As resistant as I have been to the impending Autumn, I can ignore it no longer. Like everyone else keeping at least one eye on social media, I am officially in full Autumn mode - and if there's one thing that that unmistakeable nip in the air gets me in the mood for, it's strolls across glorious countryside landscapes. 

During the Autumn (much more so than in the Summer) I feel an undeniable desire to get away, to scramble across heather-clad hillsides and push on across wind- and rain-swept pastures to the paradise that is a pub with an open fire on a stormy day. This is probably a nostalgic hangover from my childhood, when we would use the October half term to escape to the Lake District for a week and revel in the explosions of colour that would undulate in intensity with the passing clouds.

Living in England, we can be sure to feel that Autumnal chill long before the leaves have actually begun to display all the glorious burnt shades of the season. And so it was that I found myself traversing Dartmoor with a group of fellow hiking enthusiasts towards the end of the Summer, with not a single brown leaf in sight!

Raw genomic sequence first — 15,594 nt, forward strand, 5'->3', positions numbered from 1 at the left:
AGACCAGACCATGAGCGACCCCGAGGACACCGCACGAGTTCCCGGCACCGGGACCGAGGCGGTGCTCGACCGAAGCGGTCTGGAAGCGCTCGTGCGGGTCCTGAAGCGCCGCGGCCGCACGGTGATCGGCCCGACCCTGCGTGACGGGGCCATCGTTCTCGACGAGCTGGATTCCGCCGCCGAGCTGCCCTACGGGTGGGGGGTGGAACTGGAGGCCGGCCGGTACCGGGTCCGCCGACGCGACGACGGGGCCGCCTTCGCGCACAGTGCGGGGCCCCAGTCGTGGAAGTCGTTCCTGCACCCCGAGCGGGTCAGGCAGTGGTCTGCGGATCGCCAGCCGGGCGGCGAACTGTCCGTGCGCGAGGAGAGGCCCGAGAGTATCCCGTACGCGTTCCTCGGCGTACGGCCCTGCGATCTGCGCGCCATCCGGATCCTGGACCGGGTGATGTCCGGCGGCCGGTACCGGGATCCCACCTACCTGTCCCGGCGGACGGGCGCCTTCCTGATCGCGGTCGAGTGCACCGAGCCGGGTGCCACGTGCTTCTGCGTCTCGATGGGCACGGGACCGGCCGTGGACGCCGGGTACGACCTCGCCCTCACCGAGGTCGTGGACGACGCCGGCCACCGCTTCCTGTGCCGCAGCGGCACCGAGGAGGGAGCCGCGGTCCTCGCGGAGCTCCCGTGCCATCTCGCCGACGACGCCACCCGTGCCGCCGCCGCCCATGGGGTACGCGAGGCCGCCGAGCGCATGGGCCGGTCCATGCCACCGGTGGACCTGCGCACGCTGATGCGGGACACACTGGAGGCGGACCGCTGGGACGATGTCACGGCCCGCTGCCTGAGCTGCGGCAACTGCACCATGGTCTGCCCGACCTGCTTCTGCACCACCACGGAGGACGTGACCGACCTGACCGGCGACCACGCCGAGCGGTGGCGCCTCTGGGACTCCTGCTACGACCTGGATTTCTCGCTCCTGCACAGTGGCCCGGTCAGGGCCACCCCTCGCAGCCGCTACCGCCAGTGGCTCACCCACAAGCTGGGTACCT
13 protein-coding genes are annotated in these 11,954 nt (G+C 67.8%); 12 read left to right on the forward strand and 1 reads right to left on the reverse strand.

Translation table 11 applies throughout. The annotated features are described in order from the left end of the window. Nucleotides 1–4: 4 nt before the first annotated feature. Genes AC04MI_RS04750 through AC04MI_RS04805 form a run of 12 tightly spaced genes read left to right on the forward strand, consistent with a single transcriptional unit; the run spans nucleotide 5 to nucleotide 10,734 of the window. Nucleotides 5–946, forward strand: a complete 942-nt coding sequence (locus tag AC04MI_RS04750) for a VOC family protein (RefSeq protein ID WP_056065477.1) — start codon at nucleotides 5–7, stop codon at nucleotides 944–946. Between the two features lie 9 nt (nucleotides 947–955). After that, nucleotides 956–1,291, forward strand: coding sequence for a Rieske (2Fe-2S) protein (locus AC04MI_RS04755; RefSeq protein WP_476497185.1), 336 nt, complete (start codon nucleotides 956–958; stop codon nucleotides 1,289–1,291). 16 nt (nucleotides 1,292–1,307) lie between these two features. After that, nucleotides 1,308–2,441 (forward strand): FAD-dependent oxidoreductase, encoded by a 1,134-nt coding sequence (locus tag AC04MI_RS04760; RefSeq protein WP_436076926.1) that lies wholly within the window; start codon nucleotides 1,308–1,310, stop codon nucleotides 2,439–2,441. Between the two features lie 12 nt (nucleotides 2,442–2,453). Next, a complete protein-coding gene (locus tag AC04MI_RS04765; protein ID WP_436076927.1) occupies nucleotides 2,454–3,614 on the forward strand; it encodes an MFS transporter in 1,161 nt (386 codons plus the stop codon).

Our route, however, was no ordinary route.

We were headed straight for a place rumoured to be the most haunted spot on Dartmoor.

(If you're a regular visitor to La Lingua, you'll know that I am an absolute sucker for a good ghost story).

Wistman's Wood is one of a few remaining woods on Dartmoor. Believe it or not, the desolate open spaces that we so readily associate with the moors do not truly represent their original nature. Dartmoor was once a densely wooded area and Wistman's Wood, with its tangled gnarl of dwarf oak trees, can give us a glimpse of what the moors once were before humans began to clear them for grazing animals.

The trees came to Dartmoor after the Ice Age (around 12,000 years ago) and in the green glow beneath their stretching, curled arms, you can experience a sensation of enclosed silence that greatly belies the vast expanse of moorland without. Legend has it that Wistman's Wood is home to the devil's hounds, who prowl the moors at night to search for lost travellers and weary souls...